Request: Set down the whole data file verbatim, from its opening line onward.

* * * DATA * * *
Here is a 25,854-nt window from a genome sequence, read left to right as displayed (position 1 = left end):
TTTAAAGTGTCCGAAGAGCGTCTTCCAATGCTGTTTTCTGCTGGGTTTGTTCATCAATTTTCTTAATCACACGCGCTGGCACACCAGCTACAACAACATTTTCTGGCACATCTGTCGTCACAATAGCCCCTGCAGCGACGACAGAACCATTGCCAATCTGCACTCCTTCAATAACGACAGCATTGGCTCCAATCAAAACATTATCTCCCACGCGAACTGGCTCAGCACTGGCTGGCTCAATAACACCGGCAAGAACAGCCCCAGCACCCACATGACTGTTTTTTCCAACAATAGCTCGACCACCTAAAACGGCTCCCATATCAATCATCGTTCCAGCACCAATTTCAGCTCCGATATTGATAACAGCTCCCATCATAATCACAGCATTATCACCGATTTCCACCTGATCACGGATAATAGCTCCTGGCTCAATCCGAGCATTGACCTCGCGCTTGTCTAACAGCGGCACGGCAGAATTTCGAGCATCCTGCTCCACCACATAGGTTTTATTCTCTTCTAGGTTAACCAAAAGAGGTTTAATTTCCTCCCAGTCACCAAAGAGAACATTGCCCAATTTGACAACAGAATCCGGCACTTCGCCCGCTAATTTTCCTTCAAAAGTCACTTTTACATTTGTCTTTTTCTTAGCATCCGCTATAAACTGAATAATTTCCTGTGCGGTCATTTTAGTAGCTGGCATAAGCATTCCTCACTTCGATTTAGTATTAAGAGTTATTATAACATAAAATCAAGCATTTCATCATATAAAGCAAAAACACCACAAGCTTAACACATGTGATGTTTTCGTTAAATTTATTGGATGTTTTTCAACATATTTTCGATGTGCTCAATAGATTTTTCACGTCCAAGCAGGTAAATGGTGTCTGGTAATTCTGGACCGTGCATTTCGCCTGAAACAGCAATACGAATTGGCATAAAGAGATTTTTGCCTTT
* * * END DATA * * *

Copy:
Here is a 25,854-nt window from a genome sequence, read left to right as displayed (position 1 = left end):
TTTAAAGTGTCCGAAGAGCGTCTTCCAATGCTGTTTTCTGCTGGGTTTGTTCATCAATTTTCTTAATCACACGCGCTGGCACACCAGCTACAACAACATTTTCTGGCACATCTGTCGTCACAATAGCCCCTGCAGCGACGACAGAACCATTGCCAATCTGCACTCCTTCAATAACGACAGCATTGGCTCCAATCAAAACATTATCTCCCACGCGAACTGGCTCAGCACTGGCTGGCTCAATAACACCGGCAAGAACAGCCCCAGCACCCACATGACTGTTTTTTCCAACAATAGCTCGACCACCTAAAACGGCTCCCATATCAATCATCGTTCCAGCACCAATTTCAGCTCCGATATTGATAACAGCTCCCATCATAATCACAGCATTATCACCGATTTCCACCTGATCACGGATAATAGCTCCTGGCTCAATCCGAGCATTGACCTCGCGCTTGTCTAACAGCGGCACGGCAGAATTTCGAGCATCCTGCTCCACCACATAGGTTTTATTCTCTTCTAGGTTAACCAAAAGAGGTTTAATTTCCTCCCAGTCACCAAAGAGAACATTGCCCAATTTGACAACAGAATCCGGCACTTCGCCCGCTAATTTTCCTTCAAAAGTCACTTTTACATTTGTCTTTTTCTTAGCATCCGCTATAAACTGAATAATTTCCTGTGCGGTCATTTTAGTAGCTGGCATAAGCATTCCTCACTTCGATTTAGTATTAAGAGTTATTATAACATAAAATCAAGCATTTCATCATATAAAGCAAAAACACCACAAGCTTAACACATGTGATGTTTTCGTTAAATTTATTGGATGTTTTTCAACATATTTTCGATGTGCTCAATAGATTTTTCACGTCCAAGCAGGTAAATGGTGTCTGGTAATTCTGGACCGTGCATTTCGCCTGAAACAGCAATACGAATTGGCATAAAGAGATTTTTGCCTTT